Got down to Marshside for an hour or two late afternoon, tide high at 4.30pm, but hardly noticeable.
The Glossy Ibis was still around Polly's Creek - looked quite good as as it flapped around amongst a flock of spooked Blackwits, before they all settled down to roost and it became the dark blob on the left.
At the other end of Polly's, a young Little Egret flew in to preen on Marshside Two (the white blob in the middle).
Approximately 200 Black Tailed Godwits roosting on Polly's, but this one had the common decency to feed a bit closer to Sandgrounders Hide. Superb patterns on the upperparts at this time of year.
A Common Sandpiper flew past the hide, and later I had another in front of Nels - could have been the same bird.
Midges nice and bitey today, a few Cinnabar moth caterpillars on the ragwort, but not much else insect wise.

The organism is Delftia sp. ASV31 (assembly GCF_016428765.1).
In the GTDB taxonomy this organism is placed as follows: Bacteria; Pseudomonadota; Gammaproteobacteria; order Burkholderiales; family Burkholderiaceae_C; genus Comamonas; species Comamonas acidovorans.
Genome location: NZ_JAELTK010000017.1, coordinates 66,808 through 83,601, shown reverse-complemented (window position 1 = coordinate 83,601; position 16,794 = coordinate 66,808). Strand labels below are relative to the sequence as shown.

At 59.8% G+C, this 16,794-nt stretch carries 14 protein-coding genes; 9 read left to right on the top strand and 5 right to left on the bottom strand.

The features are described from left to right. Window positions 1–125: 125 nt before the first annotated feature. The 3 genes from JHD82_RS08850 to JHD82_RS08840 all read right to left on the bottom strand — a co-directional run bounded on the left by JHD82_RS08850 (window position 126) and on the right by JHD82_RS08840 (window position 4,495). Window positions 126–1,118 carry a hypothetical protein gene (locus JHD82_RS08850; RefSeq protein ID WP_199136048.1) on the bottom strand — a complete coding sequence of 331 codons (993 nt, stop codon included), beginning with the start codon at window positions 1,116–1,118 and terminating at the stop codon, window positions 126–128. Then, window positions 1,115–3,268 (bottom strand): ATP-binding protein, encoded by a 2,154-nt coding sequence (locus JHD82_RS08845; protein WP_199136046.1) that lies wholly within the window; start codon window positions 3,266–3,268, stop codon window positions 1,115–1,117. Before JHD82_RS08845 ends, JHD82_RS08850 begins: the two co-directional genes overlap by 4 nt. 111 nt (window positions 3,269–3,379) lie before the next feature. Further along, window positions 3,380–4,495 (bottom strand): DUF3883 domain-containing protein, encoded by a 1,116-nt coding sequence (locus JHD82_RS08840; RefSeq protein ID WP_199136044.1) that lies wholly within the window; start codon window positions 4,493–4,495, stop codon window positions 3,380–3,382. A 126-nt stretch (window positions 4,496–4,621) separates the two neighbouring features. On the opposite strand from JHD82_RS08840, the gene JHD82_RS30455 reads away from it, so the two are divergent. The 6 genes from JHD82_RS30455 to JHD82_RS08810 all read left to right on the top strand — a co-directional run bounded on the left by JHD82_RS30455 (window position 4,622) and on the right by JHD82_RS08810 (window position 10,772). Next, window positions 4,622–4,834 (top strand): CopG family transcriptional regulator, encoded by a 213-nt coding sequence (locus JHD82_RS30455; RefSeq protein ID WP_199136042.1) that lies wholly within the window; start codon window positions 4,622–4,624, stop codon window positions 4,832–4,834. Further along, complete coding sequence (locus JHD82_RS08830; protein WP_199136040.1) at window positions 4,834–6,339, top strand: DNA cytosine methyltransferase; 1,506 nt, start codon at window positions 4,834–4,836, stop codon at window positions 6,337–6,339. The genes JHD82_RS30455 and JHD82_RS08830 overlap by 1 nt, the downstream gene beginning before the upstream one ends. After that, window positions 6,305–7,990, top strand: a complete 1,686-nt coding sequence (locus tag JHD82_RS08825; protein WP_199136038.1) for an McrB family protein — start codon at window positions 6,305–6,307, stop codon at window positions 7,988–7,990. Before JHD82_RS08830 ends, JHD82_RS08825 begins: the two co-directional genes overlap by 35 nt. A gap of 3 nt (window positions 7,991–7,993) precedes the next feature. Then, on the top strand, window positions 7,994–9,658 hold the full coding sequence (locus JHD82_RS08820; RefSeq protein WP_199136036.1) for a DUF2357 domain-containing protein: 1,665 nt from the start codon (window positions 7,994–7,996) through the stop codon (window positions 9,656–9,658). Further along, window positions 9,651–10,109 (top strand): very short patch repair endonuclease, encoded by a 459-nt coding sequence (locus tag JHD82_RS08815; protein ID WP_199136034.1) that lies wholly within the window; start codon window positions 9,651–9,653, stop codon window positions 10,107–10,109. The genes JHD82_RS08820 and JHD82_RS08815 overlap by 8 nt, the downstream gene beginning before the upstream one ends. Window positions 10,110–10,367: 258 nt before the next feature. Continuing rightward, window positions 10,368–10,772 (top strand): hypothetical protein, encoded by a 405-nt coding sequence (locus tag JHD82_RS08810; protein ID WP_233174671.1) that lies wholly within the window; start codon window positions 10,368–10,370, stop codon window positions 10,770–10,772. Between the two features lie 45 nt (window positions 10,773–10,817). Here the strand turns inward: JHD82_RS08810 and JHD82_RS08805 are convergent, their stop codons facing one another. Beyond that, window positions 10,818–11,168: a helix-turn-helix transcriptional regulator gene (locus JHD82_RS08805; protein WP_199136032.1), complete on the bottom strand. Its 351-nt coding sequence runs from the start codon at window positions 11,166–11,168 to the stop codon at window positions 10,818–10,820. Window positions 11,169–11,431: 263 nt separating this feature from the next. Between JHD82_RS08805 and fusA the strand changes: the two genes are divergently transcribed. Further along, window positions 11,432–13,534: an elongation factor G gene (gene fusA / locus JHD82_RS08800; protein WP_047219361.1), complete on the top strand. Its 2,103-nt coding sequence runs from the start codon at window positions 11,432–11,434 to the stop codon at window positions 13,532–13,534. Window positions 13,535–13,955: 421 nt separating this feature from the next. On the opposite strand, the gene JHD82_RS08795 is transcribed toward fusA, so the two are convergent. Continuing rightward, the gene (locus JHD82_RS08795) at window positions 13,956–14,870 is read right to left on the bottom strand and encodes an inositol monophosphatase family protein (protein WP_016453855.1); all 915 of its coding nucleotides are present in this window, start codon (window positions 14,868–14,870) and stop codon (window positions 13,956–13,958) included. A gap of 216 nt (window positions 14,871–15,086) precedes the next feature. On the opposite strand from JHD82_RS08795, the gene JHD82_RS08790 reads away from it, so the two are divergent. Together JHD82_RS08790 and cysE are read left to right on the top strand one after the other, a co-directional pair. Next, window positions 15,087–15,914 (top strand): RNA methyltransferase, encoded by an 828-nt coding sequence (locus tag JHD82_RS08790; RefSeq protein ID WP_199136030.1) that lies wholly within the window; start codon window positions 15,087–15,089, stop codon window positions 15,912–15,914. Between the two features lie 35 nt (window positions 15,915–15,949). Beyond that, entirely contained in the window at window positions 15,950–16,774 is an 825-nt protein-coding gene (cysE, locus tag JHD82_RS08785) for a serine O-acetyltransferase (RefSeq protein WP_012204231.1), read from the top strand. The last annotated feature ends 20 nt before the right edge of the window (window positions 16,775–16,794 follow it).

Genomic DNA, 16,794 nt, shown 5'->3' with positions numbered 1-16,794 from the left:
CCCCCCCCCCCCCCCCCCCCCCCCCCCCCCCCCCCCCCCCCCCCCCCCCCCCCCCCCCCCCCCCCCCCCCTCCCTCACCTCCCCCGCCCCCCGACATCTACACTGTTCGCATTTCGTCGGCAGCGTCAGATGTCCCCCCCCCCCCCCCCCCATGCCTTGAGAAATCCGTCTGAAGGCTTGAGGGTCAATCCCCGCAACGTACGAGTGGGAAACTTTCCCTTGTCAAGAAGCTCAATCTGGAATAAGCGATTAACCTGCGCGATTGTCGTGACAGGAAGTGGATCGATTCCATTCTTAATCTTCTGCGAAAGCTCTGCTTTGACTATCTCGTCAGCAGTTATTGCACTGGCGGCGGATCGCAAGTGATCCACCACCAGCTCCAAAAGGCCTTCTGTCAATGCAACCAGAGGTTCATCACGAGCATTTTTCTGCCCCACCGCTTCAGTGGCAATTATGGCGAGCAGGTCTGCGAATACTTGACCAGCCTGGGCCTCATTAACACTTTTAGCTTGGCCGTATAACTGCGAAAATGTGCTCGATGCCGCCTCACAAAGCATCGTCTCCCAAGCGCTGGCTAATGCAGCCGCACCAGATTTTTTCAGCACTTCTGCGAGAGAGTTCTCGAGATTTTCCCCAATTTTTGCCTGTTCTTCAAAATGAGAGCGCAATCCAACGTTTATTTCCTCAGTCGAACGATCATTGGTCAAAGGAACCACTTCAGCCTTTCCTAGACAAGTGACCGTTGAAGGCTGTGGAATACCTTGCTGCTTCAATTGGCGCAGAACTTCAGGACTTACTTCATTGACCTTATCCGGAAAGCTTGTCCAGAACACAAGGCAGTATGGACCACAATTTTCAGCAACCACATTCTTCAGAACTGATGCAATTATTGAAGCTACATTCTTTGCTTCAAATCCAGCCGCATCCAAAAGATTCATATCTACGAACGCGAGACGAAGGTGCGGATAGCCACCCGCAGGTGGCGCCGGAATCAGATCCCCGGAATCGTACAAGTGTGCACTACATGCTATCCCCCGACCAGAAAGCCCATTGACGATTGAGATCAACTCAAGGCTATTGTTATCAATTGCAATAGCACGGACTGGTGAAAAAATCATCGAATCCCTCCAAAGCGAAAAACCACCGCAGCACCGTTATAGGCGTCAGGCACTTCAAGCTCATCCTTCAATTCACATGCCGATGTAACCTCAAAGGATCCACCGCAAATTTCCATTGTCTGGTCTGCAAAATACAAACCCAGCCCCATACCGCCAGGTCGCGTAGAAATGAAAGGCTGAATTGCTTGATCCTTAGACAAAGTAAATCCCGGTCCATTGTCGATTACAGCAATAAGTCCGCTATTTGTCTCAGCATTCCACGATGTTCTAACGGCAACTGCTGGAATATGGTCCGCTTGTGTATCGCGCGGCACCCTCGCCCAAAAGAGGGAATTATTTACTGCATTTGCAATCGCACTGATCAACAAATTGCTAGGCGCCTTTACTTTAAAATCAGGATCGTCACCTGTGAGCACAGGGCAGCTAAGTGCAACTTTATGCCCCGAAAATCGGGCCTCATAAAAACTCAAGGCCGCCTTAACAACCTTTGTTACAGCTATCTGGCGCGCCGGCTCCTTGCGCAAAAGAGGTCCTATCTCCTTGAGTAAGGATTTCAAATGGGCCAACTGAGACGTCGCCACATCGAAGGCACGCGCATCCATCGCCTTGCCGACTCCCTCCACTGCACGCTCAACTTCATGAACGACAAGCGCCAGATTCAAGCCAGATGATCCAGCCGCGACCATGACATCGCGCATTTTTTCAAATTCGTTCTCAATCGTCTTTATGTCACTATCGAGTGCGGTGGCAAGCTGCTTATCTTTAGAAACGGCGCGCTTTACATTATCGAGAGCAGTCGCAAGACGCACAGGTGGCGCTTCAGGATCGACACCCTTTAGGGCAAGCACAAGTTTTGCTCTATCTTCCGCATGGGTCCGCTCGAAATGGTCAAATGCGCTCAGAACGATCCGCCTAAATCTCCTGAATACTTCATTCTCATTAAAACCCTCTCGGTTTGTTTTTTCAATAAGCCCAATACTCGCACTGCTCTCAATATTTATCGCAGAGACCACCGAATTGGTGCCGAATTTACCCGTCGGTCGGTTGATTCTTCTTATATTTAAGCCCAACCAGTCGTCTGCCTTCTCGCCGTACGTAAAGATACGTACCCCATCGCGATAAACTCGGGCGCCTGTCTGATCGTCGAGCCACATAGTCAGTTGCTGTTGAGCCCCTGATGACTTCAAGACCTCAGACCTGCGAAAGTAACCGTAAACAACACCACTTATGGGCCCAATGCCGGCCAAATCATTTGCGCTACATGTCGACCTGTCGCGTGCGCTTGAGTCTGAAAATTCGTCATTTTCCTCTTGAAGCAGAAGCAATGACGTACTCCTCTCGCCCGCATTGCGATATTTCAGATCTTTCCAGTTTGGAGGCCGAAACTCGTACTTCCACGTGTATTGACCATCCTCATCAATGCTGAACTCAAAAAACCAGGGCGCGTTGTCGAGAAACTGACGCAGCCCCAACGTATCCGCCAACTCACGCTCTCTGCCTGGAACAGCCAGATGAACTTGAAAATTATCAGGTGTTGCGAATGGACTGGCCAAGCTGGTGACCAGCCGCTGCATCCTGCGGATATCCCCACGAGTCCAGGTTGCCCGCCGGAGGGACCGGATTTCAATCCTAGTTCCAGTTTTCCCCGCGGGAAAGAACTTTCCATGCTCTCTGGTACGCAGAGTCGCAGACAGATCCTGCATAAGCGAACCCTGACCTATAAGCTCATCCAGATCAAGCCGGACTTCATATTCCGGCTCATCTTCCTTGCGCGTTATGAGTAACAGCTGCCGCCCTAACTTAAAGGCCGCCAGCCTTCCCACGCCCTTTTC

Two male Ruddy Ducks squabbling and a juv diving close by in the channel north of Sandgrounders, hordes of Canada Geese and Greylags as per usual.
At Nels the Common Sandpiper froze momentarily as a big female Sprawk went over, putting up the Lapwings and about 30 Black Tailed Godwits there.
Earlier it was getting hammered by two female Shovelers and some Coot on what's left of the island in front of the hide - could be that the water level is so high, the birds are getting territorial over what remains above water of this good feeding spot.
Young Shelducks flew in to preen and stretch their wings before another shower of rain.
The Little Owl was on Stanley School again - but on a lower flat roof, as the tower was occupied by two Magpies. Distant views as usual of "Mr Blobby".
Walked back to the car while hirundines and a few Swifts hawked low over the outer marsh.
Whitethroat and Sedge Warbler still singing (only just) and a few Linnets on the path down to Sandgrounders.
A young Kestrel looked pretty miserable perched up on a road sign south of the car park, but then, tomorrow is another day.
Eyes to the skies everyone, eyes to the skies....